Over the years, I have read numerous memoirs and biographies that feature the Kennedys. But none have focused on their first daughter…until this book, Rosemary: The Hidden Kennedy Daughter.

The author skillfully incorporated the stories of the Kennedy family, their position in society, their various homes and political experiences, and then spotlighted Rosemary as the centerpiece in the way that she affected all of their choices.

Not that she was viewed as more important, but in trying to meet her mental and emotional challenges, the parents were forced to study up and increase their knowledge of what was available, and in later life, her needs and what her experiences had shown them would impact donations, foundations, and laws introduced by the political members of the family.

The experience of Rosemary’s birth, as the first daughter and third child for Joe and Rose, would, of course, set her life on an irreversible journey, facing challenges none of the other siblings would have to face.

The era of her birth and early childhood years (1917-1920s) were absent the knowledge and expertise that would come later. Special education and resources to meet those needs, as well as knowing what to do to overcome brain injuries suffered in birth, would be many years away.

The Kennedy wealth did help to smooth the way to schools, the resources that were available, and experiences of living abroad when Joe, Sr., was an ambassador to England.

The frustrations of Rosemary as a young adult would lead to one of the most chilling experiences ever, in my opinion. The lobotomy.

Still in the experimental stages, (and hopefully, a thing of the past now), the procedure was somehow offered as a potential cure for Rosemary, but I’m not sure her father even believed that there would be a cure. He seemed keenly aware of the dangers of having her out there in the world, behaving badly, jeopardizing herself, and giving the family a bad name, and he could not take that risk.

When in this state of mind, a parent can be persuaded of any number of things. But after the lobotomy, Rosemary’s condition lost considerable ground, physically and mentally, and institutions were her future. Cut off from the world, her family, and life as she’d known it…possibly the only blessing for her was that she might have lost many memories of how things had been before.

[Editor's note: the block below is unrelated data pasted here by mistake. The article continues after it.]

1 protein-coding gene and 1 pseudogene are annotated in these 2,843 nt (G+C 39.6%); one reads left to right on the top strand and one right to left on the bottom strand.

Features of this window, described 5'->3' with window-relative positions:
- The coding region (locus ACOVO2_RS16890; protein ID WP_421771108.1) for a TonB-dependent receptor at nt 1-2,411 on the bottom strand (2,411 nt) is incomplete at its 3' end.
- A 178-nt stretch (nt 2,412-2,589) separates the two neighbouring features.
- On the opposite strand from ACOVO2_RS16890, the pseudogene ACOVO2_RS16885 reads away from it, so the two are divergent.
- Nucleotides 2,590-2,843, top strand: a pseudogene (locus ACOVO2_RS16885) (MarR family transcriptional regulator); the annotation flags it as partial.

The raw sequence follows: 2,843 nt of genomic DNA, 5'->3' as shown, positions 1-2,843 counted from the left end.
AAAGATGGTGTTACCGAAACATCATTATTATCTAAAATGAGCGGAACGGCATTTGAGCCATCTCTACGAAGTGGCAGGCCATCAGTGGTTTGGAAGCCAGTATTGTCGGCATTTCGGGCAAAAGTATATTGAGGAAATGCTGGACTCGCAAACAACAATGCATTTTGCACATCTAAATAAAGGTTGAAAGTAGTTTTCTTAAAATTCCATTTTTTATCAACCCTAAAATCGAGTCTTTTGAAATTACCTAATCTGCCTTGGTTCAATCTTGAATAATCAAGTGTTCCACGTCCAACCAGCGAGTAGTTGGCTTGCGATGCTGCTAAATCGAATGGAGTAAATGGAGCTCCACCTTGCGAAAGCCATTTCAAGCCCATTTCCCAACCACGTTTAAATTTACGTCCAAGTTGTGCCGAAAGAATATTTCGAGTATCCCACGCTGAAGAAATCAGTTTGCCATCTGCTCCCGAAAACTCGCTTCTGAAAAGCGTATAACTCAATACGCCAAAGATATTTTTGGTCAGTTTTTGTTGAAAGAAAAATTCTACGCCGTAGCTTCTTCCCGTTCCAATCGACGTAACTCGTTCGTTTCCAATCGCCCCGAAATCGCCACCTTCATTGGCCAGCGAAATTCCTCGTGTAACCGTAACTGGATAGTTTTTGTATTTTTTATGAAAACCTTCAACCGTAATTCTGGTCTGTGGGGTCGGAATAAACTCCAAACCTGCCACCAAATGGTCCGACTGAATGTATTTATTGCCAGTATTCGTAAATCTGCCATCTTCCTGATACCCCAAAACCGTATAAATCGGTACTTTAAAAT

It is easy to lay blame on decisions and choices made in stressful situations, especially for a family consumed with wealth, power, and their reputation…but, in the end, we can also blame the lack of knowledge in the medical profession at the time, coupled with the desire of the experimenters to push their own theories forward.

A book that kept me fascinated throughout, it also added more layers to the family picture. I especially enjoyed seeing the photos, showing Rosemary as part of the family. 4.5 stars.

ratings worms 4-cropped***


    1. Thanks, glad you liked the review…and the background!

      I knew that knowledge was limited back then (about mental disabilities), but even when I started college in the 1960s, people with disabilities were crammed into state institutions and labeled with horrible descriptors. We’ve moved forward some, but we still have a ways to go. Thanks for visiting, Cleo.

      Liked by 1 person

  1. I’ve always been fascinated with Rosemary and have had this book on my TBR so I’m really glad to see this review and even more glad to see you enjoyed it. It’s definitely interesting to see how her life impacted laws and legislation made by her political siblings and I can see where the lobotomy part would be chilling. It’s shocking that that was once considered a cure. Looking forward to reading this one!

    Liked by 1 person

    1. Thanks, Katherine, I enjoyed seeing how a family’s experiences led them to make contributions politically and financially to assist others.

      I remember a movie I saw a few years ago, called Frances, starring Jessica Lange. She portrayed the actress Frances Farmer, who had mental health issues…and was “treated” with a lobotomy. Her flat affect afterwards showed how wrong the medical people were with that “fix.”


    1. Yes, she struggled, but it sounds like she enjoyed England, meeting the Queen, etc. She was a beautiful girl.

      After the lobotomy, she was institutionalized and had trouble even walking. I felt very sad reading this. She was in a facility until her death, in her eighties..

      Thanks for stopping by, Karen.

      Liked by 1 person


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